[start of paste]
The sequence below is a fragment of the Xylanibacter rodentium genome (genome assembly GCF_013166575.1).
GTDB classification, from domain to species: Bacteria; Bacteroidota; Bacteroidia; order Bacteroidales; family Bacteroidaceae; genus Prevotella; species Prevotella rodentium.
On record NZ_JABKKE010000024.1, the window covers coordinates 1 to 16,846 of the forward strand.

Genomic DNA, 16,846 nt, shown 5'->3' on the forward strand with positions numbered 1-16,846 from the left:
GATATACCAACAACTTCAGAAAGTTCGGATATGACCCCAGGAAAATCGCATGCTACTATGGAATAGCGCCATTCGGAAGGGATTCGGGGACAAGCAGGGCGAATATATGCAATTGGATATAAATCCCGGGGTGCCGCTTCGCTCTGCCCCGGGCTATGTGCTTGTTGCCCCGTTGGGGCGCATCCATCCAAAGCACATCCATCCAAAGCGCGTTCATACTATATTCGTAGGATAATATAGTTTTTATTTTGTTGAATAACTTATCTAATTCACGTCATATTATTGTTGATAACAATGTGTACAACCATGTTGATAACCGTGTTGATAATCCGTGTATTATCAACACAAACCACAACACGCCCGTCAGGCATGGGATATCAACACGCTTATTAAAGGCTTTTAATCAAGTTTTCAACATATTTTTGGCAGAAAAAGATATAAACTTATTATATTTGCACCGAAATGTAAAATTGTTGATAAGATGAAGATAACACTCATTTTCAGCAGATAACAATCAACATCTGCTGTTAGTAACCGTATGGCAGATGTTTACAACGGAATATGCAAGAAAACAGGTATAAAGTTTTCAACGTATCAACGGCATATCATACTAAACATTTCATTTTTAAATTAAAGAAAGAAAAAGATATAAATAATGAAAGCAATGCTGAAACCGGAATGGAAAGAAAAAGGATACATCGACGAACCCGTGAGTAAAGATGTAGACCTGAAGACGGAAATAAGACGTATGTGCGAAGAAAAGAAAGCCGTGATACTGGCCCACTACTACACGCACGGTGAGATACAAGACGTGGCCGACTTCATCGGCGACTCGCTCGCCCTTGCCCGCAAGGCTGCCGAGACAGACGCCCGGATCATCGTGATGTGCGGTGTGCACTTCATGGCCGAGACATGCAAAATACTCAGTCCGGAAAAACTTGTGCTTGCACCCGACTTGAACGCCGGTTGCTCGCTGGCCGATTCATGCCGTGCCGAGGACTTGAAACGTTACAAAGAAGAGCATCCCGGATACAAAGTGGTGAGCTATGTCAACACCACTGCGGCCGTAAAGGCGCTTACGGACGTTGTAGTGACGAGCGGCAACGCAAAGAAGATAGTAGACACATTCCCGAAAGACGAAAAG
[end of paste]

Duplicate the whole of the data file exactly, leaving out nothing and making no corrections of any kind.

The sequence below is a fragment of the Xylanibacter rodentium genome (genome assembly GCF_013166575.1).
GTDB classification, from domain to species: Bacteria; Bacteroidota; Bacteroidia; order Bacteroidales; family Bacteroidaceae; genus Prevotella; species Prevotella rodentium.
On record NZ_JABKKE010000024.1, the window covers coordinates 1 to 16,846 of the forward strand.

Genomic DNA, 16,846 nt, shown 5'->3' on the forward strand with positions numbered 1-16,846 from the left:
GATATACCAACAACTTCAGAAAGTTCGGATATGACCCCAGGAAAATCGCATGCTACTATGGAATAGCGCCATTCGGAAGGGATTCGGGGACAAGCAGGGCGAATATATGCAATTGGATATAAATCCCGGGGTGCCGCTTCGCTCTGCCCCGGGCTATGTGCTTGTTGCCCCGTTGGGGCGCATCCATCCAAAGCACATCCATCCAAAGCGCGTTCATACTATATTCGTAGGATAATATAGTTTTTATTTTGTTGAATAACTTATCTAATTCACGTCATATTATTGTTGATAACAATGTGTACAACCATGTTGATAACCGTGTTGATAATCCGTGTATTATCAACACAAACCACAACACGCCCGTCAGGCATGGGATATCAACACGCTTATTAAAGGCTTTTAATCAAGTTTTCAACATATTTTTGGCAGAAAAAGATATAAACTTATTATATTTGCACCGAAATGTAAAATTGTTGATAAGATGAAGATAACACTCATTTTCAGCAGATAACAATCAACATCTGCTGTTAGTAACCGTATGGCAGATGTTTACAACGGAATATGCAAGAAAACAGGTATAAAGTTTTCAACGTATCAACGGCATATCATACTAAACATTTCATTTTTAAATTAAAGAAAGAAAAAGATATAAATAATGAAAGCAATGCTGAAACCGGAATGGAAAGAAAAAGGATACATCGACGAACCCGTGAGTAAAGATGTAGACCTGAAGACGGAAATAAGACGTATGTGCGAAGAAAAGAAAGCCGTGATACTGGCCCACTACTACACGCACGGTGAGATACAAGACGTGGCCGACTTCATCGGCGACTCGCTCGCCCTTGCCCGCAAGGCTGCCGAGACAGACGCCCGGATCATCGTGATGTGCGGTGTGCACTTCATGGCCGAGACATGCAAAATACTCAGTCCGGAAAAACTTGTGCTTGCACCCGACTTGAACGCCGGTTGCTCGCTGGCCGATTCATGCCGTGCCGAGGACTTGAAACGTTACAAAGAAGAGCATCCCGGATACAAAGTGGTGAGCTATGTCAACACCACTGCGGCCGTAAAGGCGCTTACGGACGTTGTAGTGACGAGCGGCAACGCAAAGAAGATAGTAGACACATTCCCGAAAGACGAAAAG